• Yes, and I guess for knowledge workers in the UK as well. – Philip Kendall Feb 5 '16 at 13:15
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Firstly, be upfront. Despite what Philip Kendall has said actually many companies in the UK (even multinationals) WILL NOT have a budget to pay for you to come to interview. That said, if they know up front you are relocating there is the possibility they will be able to help, so by all means discuss it, but know what you'll do if they are keen but can't help you.

This can be a double edged sword, however, you may chase off some potentials simply by being based away, they may have doubts about your ability to move in a timeframe that suits (and will often just bin you, rather than actually ask), it can be good to be able to state your relocation plans and (even ballpark) dates.

Another thing if you get interest is to try and book a block of interviews, so say look to travel to your target location and stay for a few days, with multiple interviews booked over the time. The accommodation costs can be much less than a number of flights/train tickets/fuel etc.

Skype: - In a remote scenario I think it makes perfect sense to have some kind of discussion like this, maybe even multiple interviews, so by all means mention it, but make sure they know your remote first. It won't harm your chances, but make sure you thoroughly test your setup before the interview, no easier way to make you go off message than stuttering dropouts, and that can put them off.

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  • I think the key point is "in the UK" -- meaning that this depends heavily on where you are. In the US, paying reasonable travel expenses for a serious (as opposed to screening) interview is not at all uncommon. This may be related to "In the US 100 years is a long time; in the UK 100 miles is a long distance" -- American hiring often involves transcontinental relocation. – keshlam Feb 5 '16 at 13:46
  • In the UK, the last time a company offered to meet my travel expenses for an interview was in 1987. – Marv Mills Feb 5 '16 at 15:38
  • @keshlam - Yes, but the poster is in (or is relocating to) the UK – The Wandering Dev Manager Feb 6 '16 at 19:07
  • Inderstood; I'm just pointing out why the expectations are different. – keshlam Feb 6 '16 at 20:54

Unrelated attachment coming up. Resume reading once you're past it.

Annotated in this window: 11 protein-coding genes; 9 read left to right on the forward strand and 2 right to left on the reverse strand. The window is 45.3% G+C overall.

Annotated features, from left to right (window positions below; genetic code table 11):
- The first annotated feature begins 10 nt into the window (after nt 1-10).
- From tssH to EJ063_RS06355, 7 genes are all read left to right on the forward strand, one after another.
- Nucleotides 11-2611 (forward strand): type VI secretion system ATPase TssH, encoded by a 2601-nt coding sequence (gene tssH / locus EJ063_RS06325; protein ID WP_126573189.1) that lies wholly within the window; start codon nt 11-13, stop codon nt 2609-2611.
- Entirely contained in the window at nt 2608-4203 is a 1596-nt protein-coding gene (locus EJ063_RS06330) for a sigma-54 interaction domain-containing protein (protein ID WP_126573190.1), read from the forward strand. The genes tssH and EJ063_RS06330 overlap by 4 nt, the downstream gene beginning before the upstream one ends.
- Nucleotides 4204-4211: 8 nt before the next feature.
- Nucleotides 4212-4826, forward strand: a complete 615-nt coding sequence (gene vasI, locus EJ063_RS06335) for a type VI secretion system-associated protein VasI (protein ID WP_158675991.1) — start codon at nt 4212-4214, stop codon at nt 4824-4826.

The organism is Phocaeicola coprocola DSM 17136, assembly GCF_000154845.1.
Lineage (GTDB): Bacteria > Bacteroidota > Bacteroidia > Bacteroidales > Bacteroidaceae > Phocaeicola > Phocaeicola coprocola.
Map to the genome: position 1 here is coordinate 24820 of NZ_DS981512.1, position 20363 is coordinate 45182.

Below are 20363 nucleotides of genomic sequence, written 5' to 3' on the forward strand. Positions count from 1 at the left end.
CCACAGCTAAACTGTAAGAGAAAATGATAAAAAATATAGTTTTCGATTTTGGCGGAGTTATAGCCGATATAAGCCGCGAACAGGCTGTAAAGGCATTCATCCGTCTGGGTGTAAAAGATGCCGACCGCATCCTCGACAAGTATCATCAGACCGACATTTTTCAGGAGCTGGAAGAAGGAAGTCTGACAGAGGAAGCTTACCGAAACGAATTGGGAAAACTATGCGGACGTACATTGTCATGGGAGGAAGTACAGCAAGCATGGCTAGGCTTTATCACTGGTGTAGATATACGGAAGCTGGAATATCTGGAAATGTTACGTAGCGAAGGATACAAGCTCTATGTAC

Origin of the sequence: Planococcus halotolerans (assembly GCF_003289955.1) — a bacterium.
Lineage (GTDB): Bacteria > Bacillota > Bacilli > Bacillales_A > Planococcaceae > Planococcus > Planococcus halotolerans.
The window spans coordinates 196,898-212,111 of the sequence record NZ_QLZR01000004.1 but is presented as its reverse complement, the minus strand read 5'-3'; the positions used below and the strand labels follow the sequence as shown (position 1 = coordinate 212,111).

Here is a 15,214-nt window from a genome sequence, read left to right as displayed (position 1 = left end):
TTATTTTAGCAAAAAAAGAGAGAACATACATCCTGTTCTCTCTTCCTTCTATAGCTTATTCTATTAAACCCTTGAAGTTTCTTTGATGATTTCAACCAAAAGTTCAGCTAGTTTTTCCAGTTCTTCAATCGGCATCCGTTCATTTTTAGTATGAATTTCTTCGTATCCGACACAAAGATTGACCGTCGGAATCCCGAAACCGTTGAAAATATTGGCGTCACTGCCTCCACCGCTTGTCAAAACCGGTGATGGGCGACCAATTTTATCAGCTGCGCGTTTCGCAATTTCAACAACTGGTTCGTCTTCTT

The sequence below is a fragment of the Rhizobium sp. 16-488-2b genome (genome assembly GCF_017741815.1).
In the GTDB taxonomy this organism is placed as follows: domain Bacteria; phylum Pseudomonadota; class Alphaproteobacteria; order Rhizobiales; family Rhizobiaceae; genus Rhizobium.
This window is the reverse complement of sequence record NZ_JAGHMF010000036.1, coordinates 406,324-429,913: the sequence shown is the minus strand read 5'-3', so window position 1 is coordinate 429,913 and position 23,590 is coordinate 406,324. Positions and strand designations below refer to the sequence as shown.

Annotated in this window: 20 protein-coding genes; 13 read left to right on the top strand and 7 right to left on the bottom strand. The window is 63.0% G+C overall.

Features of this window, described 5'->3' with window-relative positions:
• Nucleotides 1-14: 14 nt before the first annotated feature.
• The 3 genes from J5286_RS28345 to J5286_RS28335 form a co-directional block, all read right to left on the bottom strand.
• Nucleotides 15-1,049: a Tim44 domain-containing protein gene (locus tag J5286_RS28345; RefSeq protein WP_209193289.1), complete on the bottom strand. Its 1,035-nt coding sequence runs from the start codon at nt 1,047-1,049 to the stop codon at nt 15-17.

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Over the last year I (based in Scotland) have interviewed individuals from Australia, Singapore, India, Switzerland and the US, and what works for me as an employer (and will no doubt also work for you) is to run an initial round of telephone interviews. This helps me get an idea of who I want to take further without spending too much. Unless I know you are a leader in your specific field I would not pay to fly you from a foreign country just for a first interview - I need to have a reasonable degree of confidence that you are right for the role.

Yes, it's an extra round of interviews, potentially, but those should not spoil your chances. In fact they should be a benefit for both candidate and employer - and if you can arrange it via video conferencing such as Skype then all the better, but plan for technological failure so that if video fails you can still continue with voice as time slots can be difficult to get.

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  • And communicating that plan for failure at the time you set up the interview would start them out with a good impression of your organizational ability. All you would need to say is something along the lines of "if we lose the Skype connection, so you have a phone number you want me to call to continue the interview in person or will you call my contact number?" – HLGEM Feb 5 '16 at 15:56
  • Absolutely. I have had many video calls fail, and having a fall back is essential – Rory Alsop Feb 5 '16 at 16:11